By Jennifer Clark –
The idea of living simply isn’t new. Whether it was Thoreau writing about living a simple life in the cabin he built on Walden Pond; Edward Abbey documenting the years he spent living in a travel trailer in Arches National Monument in his book Desert Solitaire; Bill Rees and Mathis Wackernagel developing the idea of our “ecological footprint” as a means of assessing the impact our consumption has on the Earth; or, Jim Merkel spurring a new movement in voluntary simplicity when he wrote Radical Simplicity in 2003, voluntary simplicity has been discussed almost as long as we’ve been collecting things and acquiring stuff.
Our modern world is obsessed with stuff. The acquisition of material possessions is advertised as the ultimate sign of our success as people. You aren’t considered successful unless you’ve got a nice house, a new fancy car, all the latest gadgets in our homes, and motorized toys in the garage. Even as children, we are defined as cool, or not, by the clothes that we wear, the toys we have, the things our parents buy us. But does this stuff make us happy? Sure, sometimes it does if it enables us to do an activity that we enjoy—but it also burdens us. We have to store, maintain, and pay for this stuff.
An often neglected question about stuff is how does the acquisition of all these material things we collect impact the planet? Every item we own has an embodied “footprint” of consumption in terms of energy, raw materials, and time. What impact did the creation of that couch or car have on the planet? What impact will it continue to have in the future? Will it off-gas toxins? How will disposing of it when it has reached the end of its useable life affect the planet? I believe that we have passed the point where we can responsibly ignore these questions. I’ve been thinking about these things a lot recently, as I’ve embarked on the process of downsizing, getting rid of my stuff in order to go tiny.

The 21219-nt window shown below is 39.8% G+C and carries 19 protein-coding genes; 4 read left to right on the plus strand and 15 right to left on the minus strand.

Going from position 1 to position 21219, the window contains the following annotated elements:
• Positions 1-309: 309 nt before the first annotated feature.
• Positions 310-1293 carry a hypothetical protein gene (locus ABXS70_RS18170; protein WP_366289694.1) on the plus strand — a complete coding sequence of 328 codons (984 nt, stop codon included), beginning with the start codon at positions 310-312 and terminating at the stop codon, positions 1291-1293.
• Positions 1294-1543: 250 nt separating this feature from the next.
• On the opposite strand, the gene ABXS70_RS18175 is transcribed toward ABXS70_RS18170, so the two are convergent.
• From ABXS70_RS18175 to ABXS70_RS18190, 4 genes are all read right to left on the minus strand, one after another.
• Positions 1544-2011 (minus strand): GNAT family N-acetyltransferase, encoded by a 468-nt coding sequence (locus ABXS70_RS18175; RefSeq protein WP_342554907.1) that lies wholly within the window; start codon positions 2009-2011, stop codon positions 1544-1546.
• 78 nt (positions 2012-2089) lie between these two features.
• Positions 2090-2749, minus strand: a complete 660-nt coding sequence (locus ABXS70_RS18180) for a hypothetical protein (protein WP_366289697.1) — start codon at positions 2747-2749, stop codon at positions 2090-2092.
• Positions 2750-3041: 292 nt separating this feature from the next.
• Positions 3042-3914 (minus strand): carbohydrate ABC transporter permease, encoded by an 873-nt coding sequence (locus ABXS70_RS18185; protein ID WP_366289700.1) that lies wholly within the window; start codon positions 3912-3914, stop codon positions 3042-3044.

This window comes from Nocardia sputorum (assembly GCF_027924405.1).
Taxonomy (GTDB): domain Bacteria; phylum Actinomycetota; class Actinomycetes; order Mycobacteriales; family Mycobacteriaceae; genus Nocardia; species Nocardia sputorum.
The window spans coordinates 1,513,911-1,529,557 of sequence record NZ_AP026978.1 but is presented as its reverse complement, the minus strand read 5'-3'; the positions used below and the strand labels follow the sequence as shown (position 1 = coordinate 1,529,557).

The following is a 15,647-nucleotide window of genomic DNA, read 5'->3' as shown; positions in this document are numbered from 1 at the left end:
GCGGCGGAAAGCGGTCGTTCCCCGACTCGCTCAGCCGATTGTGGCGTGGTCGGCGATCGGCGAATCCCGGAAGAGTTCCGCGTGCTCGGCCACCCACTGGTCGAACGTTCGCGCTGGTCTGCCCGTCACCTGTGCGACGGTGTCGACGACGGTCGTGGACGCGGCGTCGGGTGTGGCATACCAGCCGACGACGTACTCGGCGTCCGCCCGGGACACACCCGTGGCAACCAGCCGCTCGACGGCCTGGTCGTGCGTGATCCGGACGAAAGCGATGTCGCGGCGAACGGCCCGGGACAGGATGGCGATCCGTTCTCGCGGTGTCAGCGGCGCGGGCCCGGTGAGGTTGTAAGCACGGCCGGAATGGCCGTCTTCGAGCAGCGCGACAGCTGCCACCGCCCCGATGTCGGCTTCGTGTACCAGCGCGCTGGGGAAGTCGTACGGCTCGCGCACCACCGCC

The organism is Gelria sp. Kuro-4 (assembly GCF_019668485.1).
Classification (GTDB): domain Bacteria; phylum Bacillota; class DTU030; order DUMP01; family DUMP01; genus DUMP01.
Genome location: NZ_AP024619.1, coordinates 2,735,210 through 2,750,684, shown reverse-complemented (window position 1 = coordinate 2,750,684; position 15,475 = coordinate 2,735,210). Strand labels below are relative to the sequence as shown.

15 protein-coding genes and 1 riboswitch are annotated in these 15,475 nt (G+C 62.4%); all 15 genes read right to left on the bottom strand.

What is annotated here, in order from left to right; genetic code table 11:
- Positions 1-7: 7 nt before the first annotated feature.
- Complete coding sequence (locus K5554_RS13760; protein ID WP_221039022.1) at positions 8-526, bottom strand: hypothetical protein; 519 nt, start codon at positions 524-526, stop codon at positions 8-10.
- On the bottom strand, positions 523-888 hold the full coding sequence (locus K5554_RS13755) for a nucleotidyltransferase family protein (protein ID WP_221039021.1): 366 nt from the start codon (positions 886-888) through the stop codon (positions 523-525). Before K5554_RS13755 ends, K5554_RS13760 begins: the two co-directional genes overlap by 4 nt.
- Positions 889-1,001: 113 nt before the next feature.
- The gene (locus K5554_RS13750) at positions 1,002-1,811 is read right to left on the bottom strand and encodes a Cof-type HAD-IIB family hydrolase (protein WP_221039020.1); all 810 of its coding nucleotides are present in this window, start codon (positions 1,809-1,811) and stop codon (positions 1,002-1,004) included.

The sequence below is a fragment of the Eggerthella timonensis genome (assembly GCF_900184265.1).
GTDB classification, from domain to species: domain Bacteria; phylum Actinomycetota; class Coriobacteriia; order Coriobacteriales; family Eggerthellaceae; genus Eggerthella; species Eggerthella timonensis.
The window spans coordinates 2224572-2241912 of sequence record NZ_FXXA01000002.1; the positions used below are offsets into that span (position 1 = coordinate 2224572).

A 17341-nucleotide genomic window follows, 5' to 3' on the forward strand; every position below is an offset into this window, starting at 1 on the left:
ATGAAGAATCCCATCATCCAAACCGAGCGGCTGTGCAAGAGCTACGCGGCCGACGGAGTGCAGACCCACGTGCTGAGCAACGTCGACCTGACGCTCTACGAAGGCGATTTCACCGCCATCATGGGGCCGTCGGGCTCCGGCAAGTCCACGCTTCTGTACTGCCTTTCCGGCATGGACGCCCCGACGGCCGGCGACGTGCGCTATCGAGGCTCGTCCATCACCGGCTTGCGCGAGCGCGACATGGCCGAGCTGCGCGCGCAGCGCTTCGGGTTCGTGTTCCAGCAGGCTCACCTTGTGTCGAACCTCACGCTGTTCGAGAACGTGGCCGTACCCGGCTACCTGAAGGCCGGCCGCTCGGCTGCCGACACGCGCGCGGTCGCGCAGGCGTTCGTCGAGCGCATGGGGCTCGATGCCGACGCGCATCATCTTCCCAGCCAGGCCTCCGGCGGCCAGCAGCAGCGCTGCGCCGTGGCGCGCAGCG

Probably nearly everyone has seen or heard something about tiny houses in recent years. They are a major phenomenon in modern housing, with thousands of people across Canada and the US purging their possessions and downsizing to live in tiny houses, whether they are built on a permanent foundation on a property, or constructed on a trailer frame so that the house can be easily moved from one site to another.
If you’ve watched any of the numerous television shows or documentaries about tiny houses, you might have noticed, as I have, that these houses are often incredibly expensive. It seems counter intuitive to go tiny to reduce your expenses while spending tens of thousands for all the latest technological gadgets and fine finishings. In a housing market that is increasingly unaffordable, going tiny may be the best option for me to own my home, but I will never be able to scrape together enough money to spend $30,000–$50,000 outright to build or purchase a typical tiny house. So how do I go tiny, when I can’t afford to go tiny? I’m sure I’m not the only one struggling with this question right now.
My solution has been to buy an 18-foot-long, 1976 travel trailer that has working appliances (stove, oven, fridge, furnace, hot water heater) and a full bathroom. In the past two months, I have partially gutted it, repaired and renovated it to add storage and improve the use of space, and insulated it for full-time living. It isn’t finished yet—not by a long shot, but I’m living in it now, and trying to finish it as I go along.
While I’ve been tackling this crazy project, I’ve been thinking a lot about how going tiny is causing me to rethink my relationship with stuff, and to consuming things. I’ve started having this conversation with friends. How do we relate to our stuff? How does having stuff limit or free us? How does it impact the planet and sustainability? As I move forward with renovating and continuing to simplify my life to suit living tiny, I hope I will keep having this conversation with people, and look forward to being able to expand it via TheGreenGazette.
Jennifer Clark grew up on her family’s horse and cattle ranch in the East Kootenays. She has studied sustainability issues and urban planning at Selkirk College in Castlegar, BC and the University of British Columbia in Vancouver. She is a wildland firefighter, a fanatical gardener, and has worked and taught urban gardening at garden nurseries in Metro Vancouver. Jennifer is also an experienced potter, occasionally teaching beginner’s classes. On a nice day, she can be found outside, gardening, hiking, or if she’s lucky, kayaking in a borrowed kayak.